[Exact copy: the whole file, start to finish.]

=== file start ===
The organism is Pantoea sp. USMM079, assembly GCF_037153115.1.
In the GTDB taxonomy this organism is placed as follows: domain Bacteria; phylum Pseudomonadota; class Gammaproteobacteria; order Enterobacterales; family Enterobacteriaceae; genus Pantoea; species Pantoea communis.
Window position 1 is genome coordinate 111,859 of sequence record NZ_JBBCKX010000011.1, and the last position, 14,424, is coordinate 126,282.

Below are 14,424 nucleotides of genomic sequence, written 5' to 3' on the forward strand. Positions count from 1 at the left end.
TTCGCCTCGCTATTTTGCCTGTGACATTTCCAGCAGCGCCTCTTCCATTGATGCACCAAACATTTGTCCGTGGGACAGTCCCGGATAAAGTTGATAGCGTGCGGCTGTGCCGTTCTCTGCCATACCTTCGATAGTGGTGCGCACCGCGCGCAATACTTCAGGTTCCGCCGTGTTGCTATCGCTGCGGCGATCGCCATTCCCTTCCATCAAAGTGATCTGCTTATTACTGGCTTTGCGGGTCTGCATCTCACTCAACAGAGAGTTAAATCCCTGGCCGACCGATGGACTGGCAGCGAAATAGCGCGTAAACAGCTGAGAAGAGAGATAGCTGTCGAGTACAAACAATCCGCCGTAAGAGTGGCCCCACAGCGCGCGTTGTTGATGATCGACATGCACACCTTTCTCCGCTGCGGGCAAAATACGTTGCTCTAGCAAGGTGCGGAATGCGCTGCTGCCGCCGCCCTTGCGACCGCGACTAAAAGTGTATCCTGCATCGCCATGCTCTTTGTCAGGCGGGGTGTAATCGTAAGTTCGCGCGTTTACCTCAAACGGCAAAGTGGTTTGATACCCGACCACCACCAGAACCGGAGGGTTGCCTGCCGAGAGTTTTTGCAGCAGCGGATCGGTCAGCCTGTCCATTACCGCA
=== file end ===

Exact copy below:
The organism is Pantoea sp. USMM079, assembly GCF_037153115.1.
In the GTDB taxonomy this organism is placed as follows: domain Bacteria; phylum Pseudomonadota; class Gammaproteobacteria; order Enterobacterales; family Enterobacteriaceae; genus Pantoea; species Pantoea communis.
Window position 1 is genome coordinate 111,859 of sequence record NZ_JBBCKX010000011.1, and the last position, 14,424, is coordinate 126,282.

Below are 14,424 nucleotides of genomic sequence, written 5' to 3' on the forward strand. Positions count from 1 at the left end.
TTCGCCTCGCTATTTTGCCTGTGACATTTCCAGCAGCGCCTCTTCCATTGATGCACCAAACATTTGTCCGTGGGACAGTCCCGGATAAAGTTGATAGCGTGCGGCTGTGCCGTTCTCTGCCATACCTTCGATAGTGGTGCGCACCGCGCGCAATACTTCAGGTTCCGCCGTGTTGCTATCGCTGCGGCGATCGCCATTCCCTTCCATCAAAGTGATCTGCTTATTACTGGCTTTGCGGGTCTGCATCTCACTCAACAGAGAGTTAAATCCCTGGCCGACCGATGGACTGGCAGCGAAATAGCGCGTAAACAGCTGAGAAGAGAGATAGCTGTCGAGTACAAACAATCCGCCGTAAGAGTGGCCCCACAGCGCGCGTTGTTGATGATCGACATGCACACCTTTCTCCGCTGCGGGCAAAATACGTTGCTCTAGCAAGGTGCGGAATGCGCTGCTGCCGCCGCCCTTGCGACCGCGACTAAAAGTGTATCCTGCATCGCCATGCTCTTTGTCAGGCGGGGTGTAATCGTAAGTTCGCGCGTTTACCTCAAACGGCAAAGTGGTTTGATACCCGACCACCACCAGAACCGGAGGGTTGCCTGCCGAGAGTTTTTGCAGCAGCGGATCGGTCAGCCTGTCCATTACCGCA